The US Army Corps of Engineers announced that it completed its study of the Dakota Access crude oil pipeline project and will conduct further discussions and analysis before reaching a decision on whether to grant an easement for the pipeline to cross Lake Oahe in North Dakota near Standing Sioux Indian tribal land.
“While these discussions are ongoing, construction on or under [ACE] land bordering Lake Oahe cannot occur because the Army has not made a final decision,” ACE said.
Oil and gas industry associations and other business groups immediately criticized the move. “It defies logic that the Obama administration would ignore the rule of law by unilaterally delaying this critical infrastructure that would create American jobs and benefit American consumers,” American Petroleum Institute Midstream Group Director Robin Rorick stated.
Association of Oil Pipelines Pres. Andrew J. Black separately observed, “This administration continues to astonish after admitting previous Dakota Access pipeline decisions were legal, which include the environmental and cultural finding of no significant impact, they are still refusing to provide final approval for the project.”
National Association of Manufacturers Pres. Jay Timmons, meanwhile, said, “Americans demanded change last week. Disregard for the rule of law and bad decisions from Washington, like the one today, are why so many have been frustrated and sought change.”
The US Departments of Justice, Interior, and the Army jointly blocked construction of part of the proposed 1,172-mile, 30-in. pipeline from the Bakken and Three Forks production areas in North Dakota to Patoka, Ill., and major refining markets beyond on Sept. 9 after a federal district judge in Washington rejected the Indian tribe’s request for a preliminary injunction (OGJ Online, Sept. 12, 2016).
Protests by tribal members, environmental organizations, and other groups and individuals escalated. Officials from the American Fuel & Petrochemical Manufacturers, AOPL, and the Consumer Energy Alliance expressed concern on Oct. 11 after protesters broke into facilities near the Canadian border and elsewhere and tried to close pipeline valves manually (OGJ Online, Oct. 17, 2016).
Reasons for more talks
“The Army has determined that additional discussion and analysis are warranted in light of the history of the Great Sioux Nation’s dispossessions of lands, the importance of Lake Oahe to the [Standing Rock] tribe, our government-to-government relationship, and the statute governing easements through government property,” ACE said.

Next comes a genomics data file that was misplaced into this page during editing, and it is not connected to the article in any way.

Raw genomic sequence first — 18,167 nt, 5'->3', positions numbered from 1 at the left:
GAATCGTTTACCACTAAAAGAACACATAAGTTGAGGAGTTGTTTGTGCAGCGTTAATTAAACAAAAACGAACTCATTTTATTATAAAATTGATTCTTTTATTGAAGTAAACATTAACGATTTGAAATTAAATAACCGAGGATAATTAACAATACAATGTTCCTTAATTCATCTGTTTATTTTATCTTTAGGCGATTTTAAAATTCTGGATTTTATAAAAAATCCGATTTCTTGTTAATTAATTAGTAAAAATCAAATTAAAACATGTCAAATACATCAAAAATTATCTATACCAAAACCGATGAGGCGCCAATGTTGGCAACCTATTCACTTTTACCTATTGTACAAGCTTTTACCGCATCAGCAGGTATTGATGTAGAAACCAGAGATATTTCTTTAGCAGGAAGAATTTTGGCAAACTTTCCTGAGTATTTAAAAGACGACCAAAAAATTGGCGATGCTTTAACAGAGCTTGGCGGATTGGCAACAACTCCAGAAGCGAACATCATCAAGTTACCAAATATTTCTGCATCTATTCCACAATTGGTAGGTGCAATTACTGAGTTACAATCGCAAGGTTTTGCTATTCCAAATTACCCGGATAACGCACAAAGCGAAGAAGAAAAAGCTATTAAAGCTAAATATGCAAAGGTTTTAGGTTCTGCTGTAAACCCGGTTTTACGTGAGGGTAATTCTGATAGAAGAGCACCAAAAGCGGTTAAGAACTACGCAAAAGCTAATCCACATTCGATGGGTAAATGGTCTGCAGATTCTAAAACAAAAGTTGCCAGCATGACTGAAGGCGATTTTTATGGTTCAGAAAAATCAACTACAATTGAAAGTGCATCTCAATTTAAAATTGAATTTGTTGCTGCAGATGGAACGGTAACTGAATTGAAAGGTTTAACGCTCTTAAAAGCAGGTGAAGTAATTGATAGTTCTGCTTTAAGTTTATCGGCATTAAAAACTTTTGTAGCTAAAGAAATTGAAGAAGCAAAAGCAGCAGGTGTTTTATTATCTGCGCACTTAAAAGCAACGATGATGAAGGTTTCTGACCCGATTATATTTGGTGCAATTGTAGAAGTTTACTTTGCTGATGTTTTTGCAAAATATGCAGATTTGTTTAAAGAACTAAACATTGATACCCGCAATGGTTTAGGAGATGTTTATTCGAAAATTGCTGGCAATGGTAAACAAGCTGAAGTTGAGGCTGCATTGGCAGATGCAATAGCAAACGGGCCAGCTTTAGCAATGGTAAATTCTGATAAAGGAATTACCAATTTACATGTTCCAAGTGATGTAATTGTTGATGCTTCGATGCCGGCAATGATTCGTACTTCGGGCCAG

It invited the tribe to discuss potential conditions on an easement for the pipeline crossing that would reduce the risk of a spill or rupture, hasten detection and response to any possible spill, or otherwise enhance the protection of Lake Oahe and the tribe’s water supplies.
“This project went through an established, open and transparent permitting process where comments from numerous stakeholders were considered,” API’s Rorick said. “The administration’s actions to further delay this project with no legal justification contradict multiple court rulings; set a dangerous precedent for other infrastructure projects including roads, bridges and electricity transmission lines; and ignore calls to uphold the rule of law by the governors of North Dakota, South Dakota, and Iowa.”
Black said the Obama administration, after announcing an unprecedented halt to the approval process to conduct a review of previous agency actions, now has “concluded that [ACE’s] previous decisions comported with legal requirements,” but still questions whether it will grant the final easement for the project.
“Manufacturers in Florida, Louisiana, Texas, Missouri, Mississippi, Illinois, Oklahoma, Minnesota, Arkansas, and many other states [that] signed on to supply this project are now left hanging in continuing regulatory limbo and must come to grips with today’s wrongheaded decision,” NAM’s Timmons said. “We look forward to working with the next administration on access to our energy to fix this mess, as the president-elect has indicated that he values the importance of energy infrastructure.”
Contact Nick Snow at firstname.lastname@example.org.